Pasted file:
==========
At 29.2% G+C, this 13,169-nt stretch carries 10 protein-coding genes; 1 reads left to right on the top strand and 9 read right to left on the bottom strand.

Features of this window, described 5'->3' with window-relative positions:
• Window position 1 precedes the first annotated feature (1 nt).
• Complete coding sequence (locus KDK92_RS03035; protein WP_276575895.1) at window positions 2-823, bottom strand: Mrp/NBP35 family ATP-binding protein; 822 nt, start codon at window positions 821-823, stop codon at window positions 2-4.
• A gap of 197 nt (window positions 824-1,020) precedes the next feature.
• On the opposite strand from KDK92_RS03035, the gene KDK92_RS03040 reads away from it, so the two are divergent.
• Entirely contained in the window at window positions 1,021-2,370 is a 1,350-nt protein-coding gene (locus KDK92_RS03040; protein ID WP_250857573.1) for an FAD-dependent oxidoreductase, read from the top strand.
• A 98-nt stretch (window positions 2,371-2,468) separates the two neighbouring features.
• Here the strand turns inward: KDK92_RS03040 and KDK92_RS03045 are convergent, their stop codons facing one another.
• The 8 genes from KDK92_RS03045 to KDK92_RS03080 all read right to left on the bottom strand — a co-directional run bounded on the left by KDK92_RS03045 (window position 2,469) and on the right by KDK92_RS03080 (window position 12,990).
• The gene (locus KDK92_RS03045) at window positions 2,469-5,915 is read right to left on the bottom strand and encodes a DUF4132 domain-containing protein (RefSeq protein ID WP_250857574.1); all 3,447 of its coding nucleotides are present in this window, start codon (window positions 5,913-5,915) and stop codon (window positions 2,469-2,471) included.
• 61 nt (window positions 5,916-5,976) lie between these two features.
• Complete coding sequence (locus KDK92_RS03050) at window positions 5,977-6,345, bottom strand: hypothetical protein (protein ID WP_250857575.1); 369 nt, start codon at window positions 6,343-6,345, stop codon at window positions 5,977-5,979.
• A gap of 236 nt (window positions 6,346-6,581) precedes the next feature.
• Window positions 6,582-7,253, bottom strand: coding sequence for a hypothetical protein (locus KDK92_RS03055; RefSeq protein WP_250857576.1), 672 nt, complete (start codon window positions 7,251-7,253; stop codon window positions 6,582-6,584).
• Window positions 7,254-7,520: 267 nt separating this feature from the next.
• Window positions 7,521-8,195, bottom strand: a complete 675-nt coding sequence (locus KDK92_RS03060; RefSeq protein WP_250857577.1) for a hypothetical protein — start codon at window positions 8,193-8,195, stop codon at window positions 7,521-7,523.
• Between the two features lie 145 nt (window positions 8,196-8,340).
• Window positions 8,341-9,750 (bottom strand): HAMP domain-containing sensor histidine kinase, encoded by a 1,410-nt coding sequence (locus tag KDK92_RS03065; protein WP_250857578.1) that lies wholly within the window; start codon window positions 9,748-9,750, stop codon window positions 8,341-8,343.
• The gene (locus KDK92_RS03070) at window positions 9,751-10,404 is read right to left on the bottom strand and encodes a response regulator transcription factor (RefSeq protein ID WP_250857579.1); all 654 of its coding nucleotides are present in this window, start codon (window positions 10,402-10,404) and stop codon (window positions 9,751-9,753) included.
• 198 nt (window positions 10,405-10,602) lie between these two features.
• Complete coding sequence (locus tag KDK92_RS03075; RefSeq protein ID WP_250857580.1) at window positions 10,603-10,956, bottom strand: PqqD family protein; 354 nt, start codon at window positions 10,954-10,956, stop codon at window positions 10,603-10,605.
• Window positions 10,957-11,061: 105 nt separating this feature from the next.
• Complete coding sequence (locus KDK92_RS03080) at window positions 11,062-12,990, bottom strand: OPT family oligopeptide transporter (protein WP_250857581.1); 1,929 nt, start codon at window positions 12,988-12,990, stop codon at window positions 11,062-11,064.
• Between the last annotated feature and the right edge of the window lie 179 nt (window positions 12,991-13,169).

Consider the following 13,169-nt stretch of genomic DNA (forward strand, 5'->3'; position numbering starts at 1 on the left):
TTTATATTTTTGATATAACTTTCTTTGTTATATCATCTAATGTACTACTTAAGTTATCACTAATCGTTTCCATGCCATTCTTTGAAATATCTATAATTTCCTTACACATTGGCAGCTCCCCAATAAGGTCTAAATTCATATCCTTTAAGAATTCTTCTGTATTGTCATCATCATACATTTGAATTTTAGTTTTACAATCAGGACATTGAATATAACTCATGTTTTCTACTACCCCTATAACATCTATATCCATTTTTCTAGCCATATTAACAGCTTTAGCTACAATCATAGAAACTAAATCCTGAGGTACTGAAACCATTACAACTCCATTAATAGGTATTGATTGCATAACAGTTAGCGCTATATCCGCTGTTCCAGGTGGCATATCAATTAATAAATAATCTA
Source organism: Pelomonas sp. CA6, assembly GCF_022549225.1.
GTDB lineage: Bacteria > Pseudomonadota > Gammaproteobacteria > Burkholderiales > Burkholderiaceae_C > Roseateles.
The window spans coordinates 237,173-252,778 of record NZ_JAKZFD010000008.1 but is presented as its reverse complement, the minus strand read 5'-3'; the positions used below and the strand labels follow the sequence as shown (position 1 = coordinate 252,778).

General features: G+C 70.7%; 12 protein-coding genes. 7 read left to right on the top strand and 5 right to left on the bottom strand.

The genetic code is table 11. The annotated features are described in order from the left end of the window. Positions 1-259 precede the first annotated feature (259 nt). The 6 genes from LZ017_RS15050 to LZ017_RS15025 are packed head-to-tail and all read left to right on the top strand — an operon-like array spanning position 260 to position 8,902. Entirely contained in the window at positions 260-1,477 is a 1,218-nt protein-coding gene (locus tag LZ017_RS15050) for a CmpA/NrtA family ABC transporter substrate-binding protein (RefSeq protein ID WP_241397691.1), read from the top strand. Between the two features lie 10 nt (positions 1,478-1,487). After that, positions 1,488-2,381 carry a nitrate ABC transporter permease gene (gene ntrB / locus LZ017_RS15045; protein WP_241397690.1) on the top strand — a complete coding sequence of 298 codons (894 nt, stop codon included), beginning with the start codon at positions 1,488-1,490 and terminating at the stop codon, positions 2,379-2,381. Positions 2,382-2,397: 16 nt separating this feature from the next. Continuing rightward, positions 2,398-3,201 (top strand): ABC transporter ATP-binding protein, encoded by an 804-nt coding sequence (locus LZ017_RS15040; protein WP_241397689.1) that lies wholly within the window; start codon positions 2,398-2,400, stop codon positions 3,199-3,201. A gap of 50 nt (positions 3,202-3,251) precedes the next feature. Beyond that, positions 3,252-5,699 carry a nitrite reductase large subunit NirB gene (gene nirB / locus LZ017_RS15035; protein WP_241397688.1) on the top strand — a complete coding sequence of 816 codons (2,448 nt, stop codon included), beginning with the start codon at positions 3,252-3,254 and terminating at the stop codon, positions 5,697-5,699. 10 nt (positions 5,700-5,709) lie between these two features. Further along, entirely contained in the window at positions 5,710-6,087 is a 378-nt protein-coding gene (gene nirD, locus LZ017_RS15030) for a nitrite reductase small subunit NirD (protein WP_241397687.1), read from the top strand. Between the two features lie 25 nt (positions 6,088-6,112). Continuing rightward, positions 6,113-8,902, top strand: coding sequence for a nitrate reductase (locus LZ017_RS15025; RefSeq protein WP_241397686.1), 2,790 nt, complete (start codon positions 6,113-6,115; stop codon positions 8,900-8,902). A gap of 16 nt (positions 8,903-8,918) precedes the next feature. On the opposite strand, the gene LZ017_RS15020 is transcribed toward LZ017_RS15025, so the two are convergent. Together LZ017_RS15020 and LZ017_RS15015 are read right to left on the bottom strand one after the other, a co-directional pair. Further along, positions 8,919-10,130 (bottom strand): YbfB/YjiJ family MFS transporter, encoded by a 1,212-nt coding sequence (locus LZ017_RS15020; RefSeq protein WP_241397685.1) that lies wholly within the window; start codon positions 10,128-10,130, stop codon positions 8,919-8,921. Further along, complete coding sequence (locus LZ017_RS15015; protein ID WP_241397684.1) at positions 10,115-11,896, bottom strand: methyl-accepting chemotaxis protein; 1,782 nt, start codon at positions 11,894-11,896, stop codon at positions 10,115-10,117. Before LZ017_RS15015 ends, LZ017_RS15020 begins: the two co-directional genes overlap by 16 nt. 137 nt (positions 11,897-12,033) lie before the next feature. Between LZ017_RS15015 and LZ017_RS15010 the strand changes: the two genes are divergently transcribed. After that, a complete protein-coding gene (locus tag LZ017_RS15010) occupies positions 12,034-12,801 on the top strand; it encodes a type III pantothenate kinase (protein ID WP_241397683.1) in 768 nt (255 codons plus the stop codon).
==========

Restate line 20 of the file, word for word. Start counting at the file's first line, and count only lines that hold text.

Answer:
• The gene (locus KDK92_RS03070) at window positions 9,751-10,404 is read right to left on the bottom strand and encodes a response regulator transcription factor (RefSeq protein ID WP_250857579.1); all 654 of its coding nucleotides are present in this window, start codon (window positions 10,402-10,404) and stop codon (window positions 9,751-9,753) included.